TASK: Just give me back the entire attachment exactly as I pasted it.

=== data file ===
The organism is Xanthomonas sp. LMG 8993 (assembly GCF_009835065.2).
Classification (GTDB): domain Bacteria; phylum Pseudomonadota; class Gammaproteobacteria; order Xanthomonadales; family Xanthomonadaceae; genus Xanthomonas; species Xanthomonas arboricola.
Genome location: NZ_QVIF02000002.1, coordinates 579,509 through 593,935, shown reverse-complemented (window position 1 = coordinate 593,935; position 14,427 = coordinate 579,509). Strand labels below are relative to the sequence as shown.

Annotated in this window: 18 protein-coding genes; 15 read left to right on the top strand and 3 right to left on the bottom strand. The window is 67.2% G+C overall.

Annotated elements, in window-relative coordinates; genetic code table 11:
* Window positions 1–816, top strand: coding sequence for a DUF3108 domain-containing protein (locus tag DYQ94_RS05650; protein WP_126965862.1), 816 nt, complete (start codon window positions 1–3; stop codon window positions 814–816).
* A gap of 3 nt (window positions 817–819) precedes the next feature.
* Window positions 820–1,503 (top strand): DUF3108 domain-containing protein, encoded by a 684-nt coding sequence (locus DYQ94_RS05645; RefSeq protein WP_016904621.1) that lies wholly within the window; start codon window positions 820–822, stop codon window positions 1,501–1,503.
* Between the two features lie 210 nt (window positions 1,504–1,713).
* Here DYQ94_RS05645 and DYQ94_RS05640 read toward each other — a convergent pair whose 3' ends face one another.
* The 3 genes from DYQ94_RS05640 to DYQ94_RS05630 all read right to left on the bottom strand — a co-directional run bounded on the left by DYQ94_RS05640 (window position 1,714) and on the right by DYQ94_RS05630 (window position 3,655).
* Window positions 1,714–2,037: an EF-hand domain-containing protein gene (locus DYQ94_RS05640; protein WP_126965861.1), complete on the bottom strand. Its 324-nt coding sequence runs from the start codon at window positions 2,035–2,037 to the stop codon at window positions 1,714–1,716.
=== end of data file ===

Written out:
The organism is Xanthomonas sp. LMG 8993 (assembly GCF_009835065.2).
Classification (GTDB): domain Bacteria; phylum Pseudomonadota; class Gammaproteobacteria; order Xanthomonadales; family Xanthomonadaceae; genus Xanthomonas; species Xanthomonas arboricola.
Genome location: NZ_QVIF02000002.1, coordinates 579,509 through 593,935, shown reverse-complemented (window position 1 = coordinate 593,935; position 14,427 = coordinate 579,509). Strand labels below are relative to the sequence as shown.

Annotated in this window: 18 protein-coding genes; 15 read left to right on the top strand and 3 right to left on the bottom strand. The window is 67.2% G+C overall.

Annotated elements, in window-relative coordinates; genetic code table 11:
* Window positions 1–816, top strand: coding sequence for a DUF3108 domain-containing protein (locus tag DYQ94_RS05650; protein WP_126965862.1), 816 nt, complete (start codon window positions 1–3; stop codon window positions 814–816).
* A gap of 3 nt (window positions 817–819) precedes the next feature.
* Window positions 820–1,503 (top strand): DUF3108 domain-containing protein, encoded by a 684-nt coding sequence (locus DYQ94_RS05645; RefSeq protein WP_016904621.1) that lies wholly within the window; start codon window positions 820–822, stop codon window positions 1,501–1,503.
* Between the two features lie 210 nt (window positions 1,504–1,713).
* Here DYQ94_RS05645 and DYQ94_RS05640 read toward each other — a convergent pair whose 3' ends face one another.
* The 3 genes from DYQ94_RS05640 to DYQ94_RS05630 all read right to left on the bottom strand — a co-directional run bounded on the left by DYQ94_RS05640 (window position 1,714) and on the right by DYQ94_RS05630 (window position 3,655).
* Window positions 1,714–2,037: an EF-hand domain-containing protein gene (locus DYQ94_RS05640; protein WP_126965861.1), complete on the bottom strand. Its 324-nt coding sequence runs from the start codon at window positions 2,035–2,037 to the stop codon at window positions 1,714–1,716.